The installment loans provided by Easyfinancial for purchase-financing are separate from a lease-to-own program for household goods such as furniture and appliances that is available through Easyhome, another division of Goeasy, the company said.
Zane says she doesn’t remember receiving communications from Easyfinancial until a few months after she bought her couch. Her first payment was due at the beginning of February.
In mid-March, though, just as Ontario went into lockdown due to the spread of COVID-19, Zane said she received a call from an Easyfinancial representative saying she’d been pre-approved to borrow up to around $5,000 and inquiring about whether she needed to borrow more.
At the time Zane says she, like several others of her co-workers, had just taken a leave of absence out of concern about contagion in the Barrie, Ont.-based call centre where she worked.
“I’m sitting there thinking, ‘I’m not going to get paid by anybody at my company … the government’s not going to pay me. So I better take out this loan because I have to pay the rent,’” Zane recalls.
At the time the federal government had not yet announced the Canada Emergency Response Benefit (CERB), the first of Ottawa’s COVID-19 income support benefits for individuals.
Zane’s second loan agreement with Easyfinancial shows she borrowed $5,850 with a loan term of 36 months and an APR of around 30 per cent. At the time, she was also dealing with her critically ill mother, who would pass away a few days later, she says. She says she did not realize what the conditions of the loan were until several months later, when she says she asked the company to provide details on the balance of her loan.
For months she says she had “no idea” of how expensive the loan was.
Easyfinancial said it provides “a copy of the full loan agreement either in printed form, or electronically, to every customer immediately after signing.”
In Scarborough, Ont., Salvatore Costa, who works as a caregiver for mentally and physically disabled adult men, also says he didn’t understand the terms of the high-interest installment loan he took out with EasyFinancial in December 2018.
Costa says he needed money for a second-hand car and the first and last months of rent on a new apartment after moving to the Greater Toronto Area from Regina. He’d seen a TV commercial for Easyfinancial, so he headed to one of the lender’s retail locations and signed an agreement to borrow just under $7,420.
The loan had an APR of more than 47 per cent and a term of 3.5 years, according to documents reviewed by Global News. Costa’s total interest obligation was $7,837, more than the principal he had borrowed.
Costa says he didn’t check the details of the agreement and felt rushed into signing.
“I didn’t do my due diligence like I should have before signing anything, but everything was like ‘rush, rush, rush,’” he says.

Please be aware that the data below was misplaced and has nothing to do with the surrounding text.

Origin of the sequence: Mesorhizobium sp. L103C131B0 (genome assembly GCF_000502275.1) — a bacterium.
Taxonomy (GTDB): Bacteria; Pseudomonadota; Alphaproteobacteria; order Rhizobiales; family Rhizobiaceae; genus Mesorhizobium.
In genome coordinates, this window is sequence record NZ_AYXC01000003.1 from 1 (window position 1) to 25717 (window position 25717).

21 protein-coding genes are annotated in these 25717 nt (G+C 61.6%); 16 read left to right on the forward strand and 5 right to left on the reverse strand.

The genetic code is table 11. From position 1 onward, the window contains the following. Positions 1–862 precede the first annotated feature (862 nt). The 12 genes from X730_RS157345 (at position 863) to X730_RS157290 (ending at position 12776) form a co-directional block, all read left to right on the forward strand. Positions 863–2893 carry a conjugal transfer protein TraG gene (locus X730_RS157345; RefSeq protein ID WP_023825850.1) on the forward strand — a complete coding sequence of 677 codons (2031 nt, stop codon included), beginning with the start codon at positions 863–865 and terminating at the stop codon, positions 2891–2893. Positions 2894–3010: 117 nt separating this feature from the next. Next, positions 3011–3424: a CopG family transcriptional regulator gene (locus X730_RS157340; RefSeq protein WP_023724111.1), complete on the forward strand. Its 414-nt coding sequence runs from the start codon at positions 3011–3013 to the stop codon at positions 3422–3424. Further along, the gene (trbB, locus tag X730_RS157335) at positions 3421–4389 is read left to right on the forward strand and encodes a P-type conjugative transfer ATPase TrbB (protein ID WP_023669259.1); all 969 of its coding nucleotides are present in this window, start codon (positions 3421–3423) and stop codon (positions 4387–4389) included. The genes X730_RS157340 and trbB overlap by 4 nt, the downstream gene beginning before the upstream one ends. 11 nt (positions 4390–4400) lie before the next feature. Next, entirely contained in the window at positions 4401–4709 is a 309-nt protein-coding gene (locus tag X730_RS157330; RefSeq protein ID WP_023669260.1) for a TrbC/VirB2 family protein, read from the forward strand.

Eventually, Costa says he couldn’t afford the loan’s $234 biweekly payments and filed a consumer proposal to reduce his debt load. He says he didn’t fully understand the conditions of his loan until the licensed insolvency trustee who administered the proposal explained them to him.
Costa, who says he is still paying down part of his debt to Easyfinancial, says filing the proposal came with a sense of relief.
“I was overjoyed that there was a deal with the stuff,” he says.
Easyfinancial said that, either in person or over the phone, it verbally walks customers through “all key elements of the loan, including the interest rate and the total cost of borrowing, which are disclosed in plain language on the first page.”
‘They keep telling me refinance your loan’
In North Etobicoke, Ont., Patricia Edwards says her current 36-month loan with Money Mart for $4,850 at an interest rate of 46.9 per cent represents her second refinance agreement with the company.
Edwards, who currently works as a cleaner for a grocery store chain, says she initially took out a $1,500 high-interest installment loan with Money Mart to help her two daughters pay rent while the younger one looked for a job after transitioning off welfare.
Since then, she says, she has received regular communication from the company asking her whether she’d like to refinance and borrow additional funds.
“They keep telling me, ‘Oh, refinance your loan, you’ll save some money,’” she says.
After borrowing the initial $1,500 in the spring of 2019, Edwards says she refinanced and borrowed additional funds later in the year to buy Christmas presents for her family. Then on April 1, 2020, worried about her ability to pay her bills during the pandemic, she refinanced again borrowing just under $2,840 on top of $2,010 to extinguish her previous loan.
“I said, it’s best to have some extra money in the bank,” she recalls.
Global News has only been able to review Edwards’ April 1 loan agreement, which shows her payment will total just over $9,000 by the end of the term.
Edwards says she’s now borrowing to pay for public transportation to get to work or to cover her rent.